A Poster Contest Winner as a Child Creates a Similar Contest as an Adult

The Carmichael Water District creates a water-wise poster contest to engage middle school students on water conservation.

A Poster Contest Winner as a Child Creates a Similar Contest as an Adult

A sampling of excellent works from entrants in the Carmichael Water District poster contest.

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Chris Nelson of the Carmichael Water District had no idea when he won a poster calendar contest in middle school that the accomplishment would come back full circle.

Fast forward 30 years later and he is the public information officer for the California district. About 10 miles east of Sacramento, the district has provided water for more than 100 years to its residents, now numbering 43,000. The utility maintains 154 miles of waterlines.

Reaching out to students

In 2005, the utility was having a tough time reaching middle school students about the importance of water conservation and water efficiency. A district director at the time proposed an idea his Rotary Club had tried: a poster contest with the winning works included in a calendar.

The director brought some sample calendars to pitch the idea to Nelson. Lo and behold, the director had brought a calendar from when Nelson had won the contest; Nelson immediately recognized his entry.

Nelson put a team together to brainstorm ideas and determine how the contest would be administered, judged and awarded. He engaged the Kiwanis Club to sponsor the program with the utility. Barrett Middle School was the first in the service area to try the contest.

The calendar team includes staff from the district and representatives from the Kiwanis Club and Barrett Middle School; they meet every year to create a theme for the students’ artworks. “This can be challenging because the contest is going on its 15th year,” says Nelson.

Rules of engagement

The contest kicks off in September when the students return to school. The deadline for submissions is mid-October. The submissions must be original and cannot use any logos. The competition is promoted through the Kiwanis Club, middle school teachers, the district’s website and social media.

The calendar team meets in the school principal’s office to judge the entries. Up to 200 entries are typically submitted; winners are announced at the end of October. The winning entries are printed in a calendar, distributed in December and given away to district residents. The utility also distributes them at community outreach events and keeps a supply at its service counter.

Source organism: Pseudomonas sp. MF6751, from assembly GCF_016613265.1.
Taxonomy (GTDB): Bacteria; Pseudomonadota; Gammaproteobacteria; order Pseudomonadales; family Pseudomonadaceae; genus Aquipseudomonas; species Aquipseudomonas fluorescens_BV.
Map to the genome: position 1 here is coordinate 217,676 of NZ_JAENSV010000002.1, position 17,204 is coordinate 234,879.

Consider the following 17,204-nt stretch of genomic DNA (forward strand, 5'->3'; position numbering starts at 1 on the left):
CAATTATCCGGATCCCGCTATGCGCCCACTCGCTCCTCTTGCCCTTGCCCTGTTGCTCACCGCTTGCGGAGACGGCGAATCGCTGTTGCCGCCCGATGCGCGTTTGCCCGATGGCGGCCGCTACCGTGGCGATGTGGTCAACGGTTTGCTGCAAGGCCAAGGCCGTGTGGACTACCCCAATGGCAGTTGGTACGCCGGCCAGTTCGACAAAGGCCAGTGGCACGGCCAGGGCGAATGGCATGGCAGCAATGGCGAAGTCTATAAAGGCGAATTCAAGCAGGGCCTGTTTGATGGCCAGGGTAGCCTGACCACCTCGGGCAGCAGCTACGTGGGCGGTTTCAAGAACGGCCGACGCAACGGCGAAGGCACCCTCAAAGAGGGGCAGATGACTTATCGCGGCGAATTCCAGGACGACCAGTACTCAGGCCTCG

“Each year the submissions are like a snapshot in time,” Nelson says. “When the area is experiencing flooding or droughts, the students incorporate those issues into their submissions. This past year with COVID, the artwork included the students in their submissions wearing masks because they were learning from home.” 

Celebrating the winners

The district holds a pizza party right before one of its board meetings where the winning entries, made into large posters, are displayed. “It’s like an art gallery,” Nelson says. “The students explain their entries, and we celebrate their creativity.”

A big crowd attends every year, including school children and their families, along with utility staffers and board members. Each winner gets a $25 gift card; the grand prize winner receiving a $75 gift card provided by the Kiwanis Club.

Going forward, there might be some changes. “We learned some things during the pandemic, such that calendars are going more digital,” says Nelson. Because many students have calendars on their phones, the district is considering making the contest calendars available for viewing on that medium.

The district is also contemplating expanding the contest to more middle schools to cast a wider net in teaching about water conservation and efficiency.   


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